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. Last Updated: 07/27/2016

Of Falling Stars, Whales and the Sea

All that separates the Odessa/The Moscow Times Challenge racing yacht from the leaders of the Whitbread Round the World Race is the doldrums.


That might not sound like much, but in fact the doldrums are a 2, 000-kilometer stretch of the Atlantic Ocean that straddles the Equator between Africa and South America.


The front-runners in the 50, 000-kilometer race have already crossed the doldrums and are tearing along the coast of Brazil, but the Odessa, which left Southampton, England, a week after the other yachts, has just passed the Canary Islands.


Although the Odessa is still about 2, 000 nautical miles behind the next boat - and some 2, 500 nautical miles behind the leader, the New Zealand Endeavor - the yacht, which is sponsored by The Moscow Times, may get the prize for most colorful dispatches.


In his most recent fax, sent to the race's headquarters in Southampton, Captain Anatoly Verba wrote that "there are plenty of stars, above and below, some stars fall from sky, some leave (sic) on deck after a wave is gone and glow for several seconds".


This is much more evocative than the dispatch sent by the U. S. Women's Challenge watch leader, Mikaela von Koskull, on Tuesday.


"We hope we are through the doldrums", she wrote. "If that is the case, then we've made good time".


The Moscow Times began sponsoring the Odessa at the end of September, providing food, equipment and pocket money for the Russian and Ukrainian crew.


The yacht had been moored in Southampton harbor without any money for food or repairs, and by the time sponsorship was secured and the boat was outfitted with new sails, the other entrants had already been at sea for six days.


The Whitbread Round the World Race, which began in 1973, takes place every four years. The first stop is Punta del Este, Uruguay; from there the yachts head to Australia, and make a number of other stops before returning to Southampton.


The Odessa/The Moscow Times Challenge's chance of winning this stage, or any other, are slim by any standards, and even after casting off on Oct. 1, the yacht has had its problems.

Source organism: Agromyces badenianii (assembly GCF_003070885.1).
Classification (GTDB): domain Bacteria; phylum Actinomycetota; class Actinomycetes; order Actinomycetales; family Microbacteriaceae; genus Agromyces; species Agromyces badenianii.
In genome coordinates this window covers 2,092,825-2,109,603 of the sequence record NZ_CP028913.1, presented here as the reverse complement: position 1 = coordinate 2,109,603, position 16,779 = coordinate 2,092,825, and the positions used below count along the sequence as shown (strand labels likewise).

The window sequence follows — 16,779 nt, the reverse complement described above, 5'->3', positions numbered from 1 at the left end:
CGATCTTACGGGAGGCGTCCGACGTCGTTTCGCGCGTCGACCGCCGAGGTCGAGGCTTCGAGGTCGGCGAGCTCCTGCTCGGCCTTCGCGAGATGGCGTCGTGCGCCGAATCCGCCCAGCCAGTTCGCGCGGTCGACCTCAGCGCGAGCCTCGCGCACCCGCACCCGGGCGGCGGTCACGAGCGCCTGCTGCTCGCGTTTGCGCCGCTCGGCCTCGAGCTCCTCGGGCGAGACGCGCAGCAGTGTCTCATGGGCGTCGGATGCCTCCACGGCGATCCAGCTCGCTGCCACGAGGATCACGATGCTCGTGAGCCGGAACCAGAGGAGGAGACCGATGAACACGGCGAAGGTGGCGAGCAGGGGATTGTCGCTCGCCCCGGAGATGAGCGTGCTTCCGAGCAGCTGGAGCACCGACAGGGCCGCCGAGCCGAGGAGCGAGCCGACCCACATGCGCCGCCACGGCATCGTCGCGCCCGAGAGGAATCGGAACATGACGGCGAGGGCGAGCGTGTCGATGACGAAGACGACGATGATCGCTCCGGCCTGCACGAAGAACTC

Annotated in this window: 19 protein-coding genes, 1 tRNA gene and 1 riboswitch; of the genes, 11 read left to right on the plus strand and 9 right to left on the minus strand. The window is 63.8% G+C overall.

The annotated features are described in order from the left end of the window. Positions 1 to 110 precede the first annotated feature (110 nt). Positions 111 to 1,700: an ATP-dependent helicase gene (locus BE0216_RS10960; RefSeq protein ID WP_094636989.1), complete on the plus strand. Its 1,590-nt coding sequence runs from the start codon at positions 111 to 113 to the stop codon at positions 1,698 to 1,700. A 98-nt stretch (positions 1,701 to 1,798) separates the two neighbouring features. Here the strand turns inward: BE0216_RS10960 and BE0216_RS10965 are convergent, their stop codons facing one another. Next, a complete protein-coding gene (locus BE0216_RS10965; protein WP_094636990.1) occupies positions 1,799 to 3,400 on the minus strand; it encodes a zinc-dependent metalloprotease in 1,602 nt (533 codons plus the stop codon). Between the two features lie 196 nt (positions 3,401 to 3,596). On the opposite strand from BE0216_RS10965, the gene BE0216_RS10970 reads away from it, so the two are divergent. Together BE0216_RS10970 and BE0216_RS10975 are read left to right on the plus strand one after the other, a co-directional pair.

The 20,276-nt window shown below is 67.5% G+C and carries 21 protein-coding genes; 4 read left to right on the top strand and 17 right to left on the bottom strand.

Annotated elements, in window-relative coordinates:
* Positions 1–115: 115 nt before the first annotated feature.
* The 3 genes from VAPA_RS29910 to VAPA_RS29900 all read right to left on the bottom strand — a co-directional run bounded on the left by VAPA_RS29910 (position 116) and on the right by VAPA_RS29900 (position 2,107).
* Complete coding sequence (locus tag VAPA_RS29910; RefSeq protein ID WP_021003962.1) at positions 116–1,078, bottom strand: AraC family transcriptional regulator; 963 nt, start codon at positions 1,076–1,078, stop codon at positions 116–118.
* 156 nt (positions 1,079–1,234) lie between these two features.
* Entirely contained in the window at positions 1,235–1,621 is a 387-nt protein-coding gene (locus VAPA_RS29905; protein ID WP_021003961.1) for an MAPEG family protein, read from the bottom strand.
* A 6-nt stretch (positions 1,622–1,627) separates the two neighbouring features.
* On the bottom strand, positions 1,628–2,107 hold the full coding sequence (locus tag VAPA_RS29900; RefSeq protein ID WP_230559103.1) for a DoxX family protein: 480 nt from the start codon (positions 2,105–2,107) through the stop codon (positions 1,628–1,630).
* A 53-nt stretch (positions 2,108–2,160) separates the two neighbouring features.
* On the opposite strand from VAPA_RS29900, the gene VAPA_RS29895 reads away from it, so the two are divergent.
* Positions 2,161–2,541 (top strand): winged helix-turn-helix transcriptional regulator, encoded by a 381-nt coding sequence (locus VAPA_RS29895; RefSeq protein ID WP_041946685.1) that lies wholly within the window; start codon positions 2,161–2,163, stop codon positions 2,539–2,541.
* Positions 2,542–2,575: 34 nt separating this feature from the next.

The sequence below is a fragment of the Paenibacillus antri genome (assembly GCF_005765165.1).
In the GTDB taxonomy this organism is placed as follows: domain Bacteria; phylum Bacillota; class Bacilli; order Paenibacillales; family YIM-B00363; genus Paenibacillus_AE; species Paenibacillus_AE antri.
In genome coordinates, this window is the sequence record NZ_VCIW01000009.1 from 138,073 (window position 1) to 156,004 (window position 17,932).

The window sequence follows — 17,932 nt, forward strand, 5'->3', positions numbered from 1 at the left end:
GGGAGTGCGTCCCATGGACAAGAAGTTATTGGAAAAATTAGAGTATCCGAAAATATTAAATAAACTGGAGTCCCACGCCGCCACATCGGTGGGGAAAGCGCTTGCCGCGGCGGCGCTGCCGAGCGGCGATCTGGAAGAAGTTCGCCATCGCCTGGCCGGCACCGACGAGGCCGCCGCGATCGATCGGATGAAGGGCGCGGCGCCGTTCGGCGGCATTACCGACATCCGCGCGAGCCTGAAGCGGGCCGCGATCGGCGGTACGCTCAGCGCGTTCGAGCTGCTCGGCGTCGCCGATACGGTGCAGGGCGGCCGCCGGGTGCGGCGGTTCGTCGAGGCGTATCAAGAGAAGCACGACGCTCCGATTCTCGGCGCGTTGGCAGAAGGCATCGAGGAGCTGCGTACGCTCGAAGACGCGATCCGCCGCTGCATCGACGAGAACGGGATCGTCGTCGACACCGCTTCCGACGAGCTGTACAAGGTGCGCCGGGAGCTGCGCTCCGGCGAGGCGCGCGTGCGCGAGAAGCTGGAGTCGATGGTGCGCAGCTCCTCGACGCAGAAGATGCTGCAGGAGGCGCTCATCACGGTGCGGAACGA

Since the boat left Southampton, it has been dogged by a slow-moving, low-pressure weather system that has forced the crew to battle southeast winds almost without cease.


As a result of the rough weather, the main halyard has suffered damage. The crew has spent the last few days repairing it, which has left little time for sleep, let alone dispatches.


To make matters worse, according to the captain, Wednesday was the first day warm enough for the crew to dry clothes.


Nevertheless, Captain Verba remains enthusiastic and optimistic. He wrote in Thursday's dispatch that the boat had passed within 30 meters of a sleeping whale, and that their view of Grand Canary Island had been "beautiful".


Next on the route is the doldrums, called such because there are no trade winds or strong currents in that part of the Atlantic. Although it might make for slow sailing, it will certainly be welcome for Verba and his crew.


And already, things are looking up. The Odessa/The Moscow Times Challenge may not be vying for the lead in the race, but that makes no difference to the captain and crew.


The last line of the dispatch reads: "Only 15 minutes ago, after 11 days of the race, we put a spinnaker on at last".